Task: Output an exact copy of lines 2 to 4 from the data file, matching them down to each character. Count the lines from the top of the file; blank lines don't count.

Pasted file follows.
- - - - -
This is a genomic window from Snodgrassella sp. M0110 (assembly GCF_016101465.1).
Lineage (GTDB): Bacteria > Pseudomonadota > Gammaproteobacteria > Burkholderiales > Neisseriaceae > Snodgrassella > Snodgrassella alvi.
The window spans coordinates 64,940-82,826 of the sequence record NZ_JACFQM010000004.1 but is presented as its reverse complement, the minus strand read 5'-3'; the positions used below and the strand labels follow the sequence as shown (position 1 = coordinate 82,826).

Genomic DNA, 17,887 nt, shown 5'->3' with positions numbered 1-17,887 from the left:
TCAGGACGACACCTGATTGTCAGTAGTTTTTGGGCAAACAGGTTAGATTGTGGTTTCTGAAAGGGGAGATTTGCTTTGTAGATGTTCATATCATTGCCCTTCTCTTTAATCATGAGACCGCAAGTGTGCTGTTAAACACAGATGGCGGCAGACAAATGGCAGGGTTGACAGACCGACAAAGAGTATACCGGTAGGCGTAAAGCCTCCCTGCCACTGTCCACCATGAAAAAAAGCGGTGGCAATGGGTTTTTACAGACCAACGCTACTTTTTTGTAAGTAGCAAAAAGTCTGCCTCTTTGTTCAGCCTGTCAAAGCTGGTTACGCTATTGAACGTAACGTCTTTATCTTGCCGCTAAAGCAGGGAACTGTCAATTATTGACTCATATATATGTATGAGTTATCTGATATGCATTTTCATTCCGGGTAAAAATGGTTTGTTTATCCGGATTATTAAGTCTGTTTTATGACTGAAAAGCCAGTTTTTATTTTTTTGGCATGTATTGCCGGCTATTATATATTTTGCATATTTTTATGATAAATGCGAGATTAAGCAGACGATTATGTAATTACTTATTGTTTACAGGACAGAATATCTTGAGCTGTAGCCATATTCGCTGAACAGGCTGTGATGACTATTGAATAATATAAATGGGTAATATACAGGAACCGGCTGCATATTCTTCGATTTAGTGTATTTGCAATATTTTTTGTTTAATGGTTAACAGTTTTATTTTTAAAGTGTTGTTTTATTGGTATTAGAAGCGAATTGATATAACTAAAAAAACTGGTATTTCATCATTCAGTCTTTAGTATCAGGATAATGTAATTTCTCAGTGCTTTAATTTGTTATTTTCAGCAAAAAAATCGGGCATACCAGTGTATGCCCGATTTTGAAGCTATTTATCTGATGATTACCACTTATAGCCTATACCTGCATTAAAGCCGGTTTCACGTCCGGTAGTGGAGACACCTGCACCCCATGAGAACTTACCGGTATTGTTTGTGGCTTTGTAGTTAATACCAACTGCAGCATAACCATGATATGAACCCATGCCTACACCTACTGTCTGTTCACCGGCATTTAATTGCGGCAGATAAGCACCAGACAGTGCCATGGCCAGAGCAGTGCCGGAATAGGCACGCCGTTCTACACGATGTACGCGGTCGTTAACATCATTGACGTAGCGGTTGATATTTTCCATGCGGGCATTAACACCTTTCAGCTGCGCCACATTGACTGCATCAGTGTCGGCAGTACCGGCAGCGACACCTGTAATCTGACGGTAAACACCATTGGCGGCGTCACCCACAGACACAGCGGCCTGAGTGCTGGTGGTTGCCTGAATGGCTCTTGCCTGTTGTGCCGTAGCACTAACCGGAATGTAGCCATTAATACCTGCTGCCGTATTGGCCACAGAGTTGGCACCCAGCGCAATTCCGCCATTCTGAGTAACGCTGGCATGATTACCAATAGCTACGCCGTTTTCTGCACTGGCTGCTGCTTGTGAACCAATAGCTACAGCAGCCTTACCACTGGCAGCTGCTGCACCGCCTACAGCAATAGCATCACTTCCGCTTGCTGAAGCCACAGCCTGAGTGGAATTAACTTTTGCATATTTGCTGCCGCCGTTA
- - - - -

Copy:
Lineage (GTDB): Bacteria > Pseudomonadota > Gammaproteobacteria > Burkholderiales > Neisseriaceae > Snodgrassella > Snodgrassella alvi.
The window spans coordinates 64,940-82,826 of the sequence record NZ_JACFQM010000004.1 but is presented as its reverse complement, the minus strand read 5'-3'; the positions used below and the strand labels follow the sequence as shown (position 1 = coordinate 82,826).

Genomic DNA, 17,887 nt, shown 5'->3' with positions numbered 1-17,887 from the left: